This course looks at the way in which race, gender, nationality, language, religious belief, and/or aesthetic values have shaped societies and peoples in the past. Topics may include “Magic in the Middle Ages,” “History of American Food,” and “Victorian Women,” among others.
In this course, students study individual cities at unique moments in their historical development. Themes include the impact of the built environment on human experience, architecture as an expression of power, and the relationship between physical space and the development of community. Topics may include “Fin de Siècle Vienna” and “History of the American City,” among others.
This course will offer a comparative perspective on a significant historical topic, which will assist students in clarifying what is and what is not unique to a particular historical experience. Special emphasis will be given to critiquing the notion of American “exceptionalism.” Topics may include “Comparative Frontiers,” “The Ghost Dance in Comparative Perspective,” “Comparative Imperialism,” and “Women under Communism.”
This course will explore the various facets of the development of technology ranging from tool making among hunter-gatherers to the biotechnological revolution of the 21st century. Students will examine ongoing processes of human innovation and their impact on the individual and society. Topics may include “Science, Technology, and Medicine in the Pre-Modern Era,” “The Industrial Revolutions,” “History of the Brain,” and “The Biotechnological Revolution.”
In this course, students play elaborate games set at moments of great historical change and/or controversy, using texts drawn from the history of ideas. Class sessions are run entirely by students; instructors advise and guide students and grade their oral and written work. These games, part of the award-winning pedagogy “Reacting to the Past,” draw students into history, promote engagement with big ideas, and improve intellectual and academic skills. Students play two to three games over the course of the semester, selected from “The Threshold of Democracy: Athens in 403 B.C.,” “Confucianism and the Wanli Emperor, 1587,” “Patriots, Loyalists, and Revolution in New York City, 1775-76,” “Charles Darwin and the Rise of Naturalism,” “Art in Paris, 1888-89,” and “Greenwich Village, 1913: Suffrage, Labor, and the New Woman,” among others.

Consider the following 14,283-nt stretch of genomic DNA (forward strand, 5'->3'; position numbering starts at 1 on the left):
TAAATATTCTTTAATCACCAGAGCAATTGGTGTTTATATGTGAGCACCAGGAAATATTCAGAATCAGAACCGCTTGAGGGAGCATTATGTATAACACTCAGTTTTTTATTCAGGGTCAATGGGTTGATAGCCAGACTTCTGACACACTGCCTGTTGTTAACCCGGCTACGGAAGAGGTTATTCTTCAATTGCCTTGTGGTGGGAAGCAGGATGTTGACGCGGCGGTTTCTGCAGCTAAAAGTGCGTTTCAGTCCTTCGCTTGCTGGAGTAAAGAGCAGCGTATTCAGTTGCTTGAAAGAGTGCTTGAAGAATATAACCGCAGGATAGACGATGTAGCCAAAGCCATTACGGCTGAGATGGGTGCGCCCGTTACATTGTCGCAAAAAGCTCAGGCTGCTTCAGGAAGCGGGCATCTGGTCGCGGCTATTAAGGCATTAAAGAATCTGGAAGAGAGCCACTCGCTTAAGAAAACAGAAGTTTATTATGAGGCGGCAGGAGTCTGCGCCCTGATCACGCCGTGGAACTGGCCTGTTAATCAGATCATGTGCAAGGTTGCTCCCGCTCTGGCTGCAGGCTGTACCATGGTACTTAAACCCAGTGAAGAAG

Upper-Division Courses (HIST)
Beginning seminar in historical research, problems of investigation, critical analysis, and presentation, correct use of footnotes and bibliography; acquaintance with major libraries, archives, and the use of media techniques. Some attention to the development of historical writing and the philosophy of history. This course fulfills the core curriculum writing requirement. Every semester. (Important note: Only members of the class of 2013 or prior years should take this course. It will be phased out after the 2012-2013 academic year.)
This course will introduce method and theory in historic sites archeology; historic preservation law; and cultural resources management. It will include a discussion of field and laboratory methods; classification and analyses of material culture; and data presentation methods. Field tripsto local historical sites will be included.
This course explores cradles of civilization in Ancient Mesopotamia and Egypt. An introduction to early man is followed by a survey of Sumerian, Babylonian, Egyptian, Hittite, Phoenician, and Hebrew cultures, as well as the Assyrian and Persian imperialism that replaced them. Course covers the period through Cyrus the Great.
This course explores the emergence and development of Greek civilization from the time of the Minoans and Mycenaeans to the Roman conquest of Greece. Students use the works of ancient Greek poets, historians, and thinkers together with art and archaeology to investigate Greek culture and society, as well as the origins and development of democracy, drama, and philosophy. Topics include the roles of women and slaves, Greek religion, colonization and resistance on Greece’s borders, and the use of art as political propaganda.
This class explores the emergence and development of Roman civilization from the foundation of the city of Rome to the legalization of Christian worship under the emperor Constantine. Students use the works of ancient Roman poets, historians, and thinkers together with art and archaeology to investigate Roman culture and society, as well as the origin and development of republican government, imperialism, technological innovations, and literary and visual arts. Topics include the roles of women and slaves, Roman religion, imperialism and resistance on Rome’s borders, and the use of art as political propaganda.